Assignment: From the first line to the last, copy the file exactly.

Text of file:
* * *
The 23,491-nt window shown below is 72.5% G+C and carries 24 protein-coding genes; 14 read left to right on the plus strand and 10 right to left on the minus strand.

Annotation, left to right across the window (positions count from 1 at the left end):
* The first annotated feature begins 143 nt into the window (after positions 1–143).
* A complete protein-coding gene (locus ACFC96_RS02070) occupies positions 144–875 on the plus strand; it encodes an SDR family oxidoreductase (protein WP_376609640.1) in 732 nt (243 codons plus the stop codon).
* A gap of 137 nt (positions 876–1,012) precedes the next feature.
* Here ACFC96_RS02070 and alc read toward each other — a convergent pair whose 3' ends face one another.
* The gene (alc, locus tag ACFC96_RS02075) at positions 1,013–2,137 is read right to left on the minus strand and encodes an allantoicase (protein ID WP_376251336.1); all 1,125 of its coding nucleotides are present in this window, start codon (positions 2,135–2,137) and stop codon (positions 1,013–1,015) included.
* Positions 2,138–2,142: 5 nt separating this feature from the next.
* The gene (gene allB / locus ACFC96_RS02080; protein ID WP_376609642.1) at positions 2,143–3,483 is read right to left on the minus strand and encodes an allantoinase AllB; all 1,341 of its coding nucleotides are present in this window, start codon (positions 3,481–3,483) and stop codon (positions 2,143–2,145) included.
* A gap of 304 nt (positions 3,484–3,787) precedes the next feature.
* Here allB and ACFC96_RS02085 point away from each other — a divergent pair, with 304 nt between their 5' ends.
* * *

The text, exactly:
The 23,491-nt window shown below is 72.5% G+C and carries 24 protein-coding genes; 14 read left to right on the plus strand and 10 right to left on the minus strand.

Annotation, left to right across the window (positions count from 1 at the left end):
* The first annotated feature begins 143 nt into the window (after positions 1–143).
* A complete protein-coding gene (locus ACFC96_RS02070) occupies positions 144–875 on the plus strand; it encodes an SDR family oxidoreductase (protein WP_376609640.1) in 732 nt (243 codons plus the stop codon).
* A gap of 137 nt (positions 876–1,012) precedes the next feature.
* Here ACFC96_RS02070 and alc read toward each other — a convergent pair whose 3' ends face one another.
* The gene (alc, locus tag ACFC96_RS02075) at positions 1,013–2,137 is read right to left on the minus strand and encodes an allantoicase (protein ID WP_376251336.1); all 1,125 of its coding nucleotides are present in this window, start codon (positions 2,135–2,137) and stop codon (positions 1,013–1,015) included.
* Positions 2,138–2,142: 5 nt separating this feature from the next.
* The gene (gene allB / locus ACFC96_RS02080; protein ID WP_376609642.1) at positions 2,143–3,483 is read right to left on the minus strand and encodes an allantoinase AllB; all 1,341 of its coding nucleotides are present in this window, start codon (positions 3,481–3,483) and stop codon (positions 2,143–2,145) included.
* A gap of 304 nt (positions 3,484–3,787) precedes the next feature.
* Here allB and ACFC96_RS02085 point away from each other — a divergent pair, with 304 nt between their 5' ends.